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Review: CLOWN FEAR (2020)

I thought killer clown films had run their course or at least gone into hibernation until the release of Terrifier 2. So along comes Clown Fear, formerly Circus Road, to prove me wrong. And it not only features a cast of familiar faces but a clan of inbred clowns as well. Is it a fitting coda to the cycle, or a tired last gasp?

Carlee (Sadie Katz, Hanukkah, Hacksaw) and Thomas (Gianni Capaldi, Hell On The Border, Among The Shadows) are getting married. Until things fall apart at the altar, that is. Carlee and her bridesmaids Mia (Augie Duke, Necropolis: Legion, Eminence Hill), Amber (Tiffani Fest, Circus of the Dead, For Jennifer) and Nicole (Nikki Kris) decide the best way to get over it is a road trip. Which, of course, ends up with a wrecked car.

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However, the girls are in luck. They’re right across from the Clown Inn, a clown-themed hotel. They check in and are befriended by the girl at the desk, Kat (Courtney Akbar, Astro, Morbid Stories). But, as we all know, when clowns are involved, things never end well.

Let’s get this out of the way first, at an hour and fifty minutes, Clown Fear is way too long. Director Minh Collins (Hit List, Fables for the Witching Hour) and co-writer/star Sadie Katz really needed to do a lot of trimming before filming their script. There are way too many scenes that drag on too long or aren’t needed at all, probably close to half an hour’s worth.

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And that’s probably the reason the film is taking a beating on IMDB. Because once you strip out the bloat, Clown Fear is a perfectly watchable film. It’s no classic, but it’s far from deserving a 3.4 rating. The cast is strong and does a good job with their roles. Apart from those I’ve named already, there are other familiar faces such as Elissa Dowling (Children of Camp Blood, Rootwood), Randy Wayne (Mope, Hellraiser: Judgment) and Sarah French (Automation, Art Of The Dead) in the cast.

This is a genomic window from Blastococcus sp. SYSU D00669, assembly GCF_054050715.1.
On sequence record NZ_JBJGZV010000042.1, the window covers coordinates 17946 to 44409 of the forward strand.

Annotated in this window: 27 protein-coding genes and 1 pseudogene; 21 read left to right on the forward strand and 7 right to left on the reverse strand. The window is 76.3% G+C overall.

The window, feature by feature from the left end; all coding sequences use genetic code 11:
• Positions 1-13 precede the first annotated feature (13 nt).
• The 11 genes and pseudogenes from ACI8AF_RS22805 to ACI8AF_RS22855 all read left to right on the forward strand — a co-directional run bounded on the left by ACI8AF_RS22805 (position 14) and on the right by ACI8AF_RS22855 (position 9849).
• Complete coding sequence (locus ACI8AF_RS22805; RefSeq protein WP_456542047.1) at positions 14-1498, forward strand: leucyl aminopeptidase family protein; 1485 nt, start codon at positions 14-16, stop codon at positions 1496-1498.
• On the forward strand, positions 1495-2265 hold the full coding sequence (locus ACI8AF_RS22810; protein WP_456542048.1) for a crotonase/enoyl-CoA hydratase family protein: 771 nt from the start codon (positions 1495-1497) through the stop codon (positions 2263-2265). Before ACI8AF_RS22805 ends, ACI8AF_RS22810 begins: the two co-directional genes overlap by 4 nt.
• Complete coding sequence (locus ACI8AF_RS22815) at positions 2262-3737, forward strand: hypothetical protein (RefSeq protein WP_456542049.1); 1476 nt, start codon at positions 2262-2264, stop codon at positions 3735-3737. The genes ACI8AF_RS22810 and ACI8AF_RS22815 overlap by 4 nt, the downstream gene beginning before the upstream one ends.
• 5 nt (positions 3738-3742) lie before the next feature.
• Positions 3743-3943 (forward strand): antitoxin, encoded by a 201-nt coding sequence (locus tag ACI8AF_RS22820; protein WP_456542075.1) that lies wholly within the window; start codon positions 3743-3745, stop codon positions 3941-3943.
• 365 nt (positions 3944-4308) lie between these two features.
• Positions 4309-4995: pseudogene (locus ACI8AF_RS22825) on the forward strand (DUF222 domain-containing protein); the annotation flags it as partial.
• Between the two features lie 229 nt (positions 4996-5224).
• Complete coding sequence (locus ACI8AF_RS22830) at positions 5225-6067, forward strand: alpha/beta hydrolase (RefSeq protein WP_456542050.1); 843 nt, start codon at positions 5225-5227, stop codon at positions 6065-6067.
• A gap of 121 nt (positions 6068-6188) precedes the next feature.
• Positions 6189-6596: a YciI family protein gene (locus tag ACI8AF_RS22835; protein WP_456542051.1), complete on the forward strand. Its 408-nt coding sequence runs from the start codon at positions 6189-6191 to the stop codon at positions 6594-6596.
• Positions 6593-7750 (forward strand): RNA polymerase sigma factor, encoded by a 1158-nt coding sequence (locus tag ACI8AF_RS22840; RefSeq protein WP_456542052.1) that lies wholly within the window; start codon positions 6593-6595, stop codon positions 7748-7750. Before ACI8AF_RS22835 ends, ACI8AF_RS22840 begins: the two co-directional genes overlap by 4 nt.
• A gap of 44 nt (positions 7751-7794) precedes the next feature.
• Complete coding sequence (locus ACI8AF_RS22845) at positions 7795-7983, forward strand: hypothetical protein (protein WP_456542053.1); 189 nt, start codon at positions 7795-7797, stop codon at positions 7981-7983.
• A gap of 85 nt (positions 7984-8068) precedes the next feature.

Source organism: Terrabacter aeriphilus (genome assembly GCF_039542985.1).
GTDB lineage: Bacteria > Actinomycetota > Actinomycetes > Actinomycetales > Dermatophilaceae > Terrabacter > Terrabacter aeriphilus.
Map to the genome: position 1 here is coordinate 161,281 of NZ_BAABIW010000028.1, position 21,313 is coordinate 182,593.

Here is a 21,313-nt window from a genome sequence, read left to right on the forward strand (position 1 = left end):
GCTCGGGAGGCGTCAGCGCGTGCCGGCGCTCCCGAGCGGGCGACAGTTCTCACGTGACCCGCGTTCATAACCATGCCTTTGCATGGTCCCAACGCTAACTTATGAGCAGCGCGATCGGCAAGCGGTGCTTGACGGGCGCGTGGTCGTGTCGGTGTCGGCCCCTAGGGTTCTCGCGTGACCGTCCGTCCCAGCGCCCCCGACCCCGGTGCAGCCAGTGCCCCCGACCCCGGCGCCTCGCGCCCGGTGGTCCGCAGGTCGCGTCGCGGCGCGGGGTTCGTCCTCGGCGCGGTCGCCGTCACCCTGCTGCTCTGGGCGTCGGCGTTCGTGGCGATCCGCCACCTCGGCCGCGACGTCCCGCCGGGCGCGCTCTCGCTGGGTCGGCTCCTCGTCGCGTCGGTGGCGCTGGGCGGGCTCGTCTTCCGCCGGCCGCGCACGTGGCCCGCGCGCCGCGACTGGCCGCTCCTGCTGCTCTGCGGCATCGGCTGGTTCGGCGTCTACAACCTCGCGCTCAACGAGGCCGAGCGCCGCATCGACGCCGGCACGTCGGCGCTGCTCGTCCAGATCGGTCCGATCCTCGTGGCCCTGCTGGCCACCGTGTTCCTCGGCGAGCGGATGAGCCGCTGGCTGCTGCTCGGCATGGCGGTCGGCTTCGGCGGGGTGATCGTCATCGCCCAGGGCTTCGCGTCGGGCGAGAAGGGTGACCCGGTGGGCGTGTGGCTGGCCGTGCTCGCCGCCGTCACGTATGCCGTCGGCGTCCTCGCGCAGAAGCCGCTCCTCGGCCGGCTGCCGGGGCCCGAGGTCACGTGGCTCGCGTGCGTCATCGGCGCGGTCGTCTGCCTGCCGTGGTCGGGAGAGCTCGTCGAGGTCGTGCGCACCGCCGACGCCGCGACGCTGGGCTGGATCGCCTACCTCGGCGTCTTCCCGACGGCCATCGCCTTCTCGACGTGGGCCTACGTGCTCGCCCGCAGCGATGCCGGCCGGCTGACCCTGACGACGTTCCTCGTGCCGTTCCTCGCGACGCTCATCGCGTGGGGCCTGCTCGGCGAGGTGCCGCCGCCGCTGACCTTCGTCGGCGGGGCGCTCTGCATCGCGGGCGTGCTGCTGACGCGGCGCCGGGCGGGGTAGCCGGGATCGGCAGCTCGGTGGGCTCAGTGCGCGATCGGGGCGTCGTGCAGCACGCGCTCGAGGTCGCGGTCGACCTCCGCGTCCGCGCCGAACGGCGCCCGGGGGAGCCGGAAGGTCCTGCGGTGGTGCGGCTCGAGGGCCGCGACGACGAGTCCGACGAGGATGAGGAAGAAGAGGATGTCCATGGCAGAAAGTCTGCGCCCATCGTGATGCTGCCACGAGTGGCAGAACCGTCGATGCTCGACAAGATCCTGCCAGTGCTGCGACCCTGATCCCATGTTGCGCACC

The villains are at least a bit more interesting than the standard grease painted psychopaths. Descended from evil circus clowns and carnies, they’ve cut themselves off from society. Killing most passersby whom they think look down on them. With their carnival-style ritual near the end, Clown Fear at times feels something like 2000 Maniacs and The Hills Have Eyes in greasepaint.

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Clown Fear doesn’t skimp on the blood or the skin, either. There are some nasty, and mostly on-screen kills, rendered with practical effects. A few of the deaths could have benefited from a bit more in the way of effects, but for the most part, they work. There are also plenty of shower/bath/skinny dipping scenes that, for once, don’t tease. This isn’t PG-13 horror.

If you don’t mind putting the fast-forward button to use, Clown Fear will deliver an enjoyable time. It’s currently available on VOD, Digital and DVD from Lionsgate. Check the film’s Facebook page for more details.

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